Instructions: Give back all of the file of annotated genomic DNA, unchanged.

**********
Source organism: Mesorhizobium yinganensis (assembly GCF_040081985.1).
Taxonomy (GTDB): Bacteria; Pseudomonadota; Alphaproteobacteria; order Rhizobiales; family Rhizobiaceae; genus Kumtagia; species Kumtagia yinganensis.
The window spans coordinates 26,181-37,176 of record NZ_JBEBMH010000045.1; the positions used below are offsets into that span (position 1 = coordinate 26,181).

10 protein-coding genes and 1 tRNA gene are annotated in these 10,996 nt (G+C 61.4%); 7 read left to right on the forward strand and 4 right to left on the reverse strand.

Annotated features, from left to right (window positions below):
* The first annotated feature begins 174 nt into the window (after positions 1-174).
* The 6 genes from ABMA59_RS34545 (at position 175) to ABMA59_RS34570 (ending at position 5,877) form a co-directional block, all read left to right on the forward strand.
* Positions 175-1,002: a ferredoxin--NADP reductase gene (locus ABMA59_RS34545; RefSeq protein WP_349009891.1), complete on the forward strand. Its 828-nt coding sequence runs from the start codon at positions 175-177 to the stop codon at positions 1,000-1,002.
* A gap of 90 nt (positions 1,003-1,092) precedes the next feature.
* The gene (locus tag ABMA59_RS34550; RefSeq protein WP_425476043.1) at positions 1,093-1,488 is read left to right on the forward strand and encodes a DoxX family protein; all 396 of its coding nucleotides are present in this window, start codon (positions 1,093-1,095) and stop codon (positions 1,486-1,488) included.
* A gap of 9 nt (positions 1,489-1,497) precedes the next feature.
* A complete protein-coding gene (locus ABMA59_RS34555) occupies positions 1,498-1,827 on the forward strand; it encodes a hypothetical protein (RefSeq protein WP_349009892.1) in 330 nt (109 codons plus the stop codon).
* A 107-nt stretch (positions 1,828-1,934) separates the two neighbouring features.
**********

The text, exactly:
Source organism: Mesorhizobium yinganensis (assembly GCF_040081985.1).
Taxonomy (GTDB): Bacteria; Pseudomonadota; Alphaproteobacteria; order Rhizobiales; family Rhizobiaceae; genus Kumtagia; species Kumtagia yinganensis.
The window spans coordinates 26,181-37,176 of record NZ_JBEBMH010000045.1; the positions used below are offsets into that span (position 1 = coordinate 26,181).

10 protein-coding genes and 1 tRNA gene are annotated in these 10,996 nt (G+C 61.4%); 7 read left to right on the forward strand and 4 right to left on the reverse strand.

Annotated features, from left to right (window positions below):
* The first annotated feature begins 174 nt into the window (after positions 1-174).
* The 6 genes from ABMA59_RS34545 (at position 175) to ABMA59_RS34570 (ending at position 5,877) form a co-directional block, all read left to right on the forward strand.
* Positions 175-1,002: a ferredoxin--NADP reductase gene (locus ABMA59_RS34545; RefSeq protein WP_349009891.1), complete on the forward strand. Its 828-nt coding sequence runs from the start codon at positions 175-177 to the stop codon at positions 1,000-1,002.
* A gap of 90 nt (positions 1,003-1,092) precedes the next feature.
* The gene (locus tag ABMA59_RS34550; RefSeq protein WP_425476043.1) at positions 1,093-1,488 is read left to right on the forward strand and encodes a DoxX family protein; all 396 of its coding nucleotides are present in this window, start codon (positions 1,093-1,095) and stop codon (positions 1,486-1,488) included.
* A gap of 9 nt (positions 1,489-1,497) precedes the next feature.
* A complete protein-coding gene (locus ABMA59_RS34555) occupies positions 1,498-1,827 on the forward strand; it encodes a hypothetical protein (RefSeq protein WP_349009892.1) in 330 nt (109 codons plus the stop codon).
* A 107-nt stretch (positions 1,828-1,934) separates the two neighbouring features.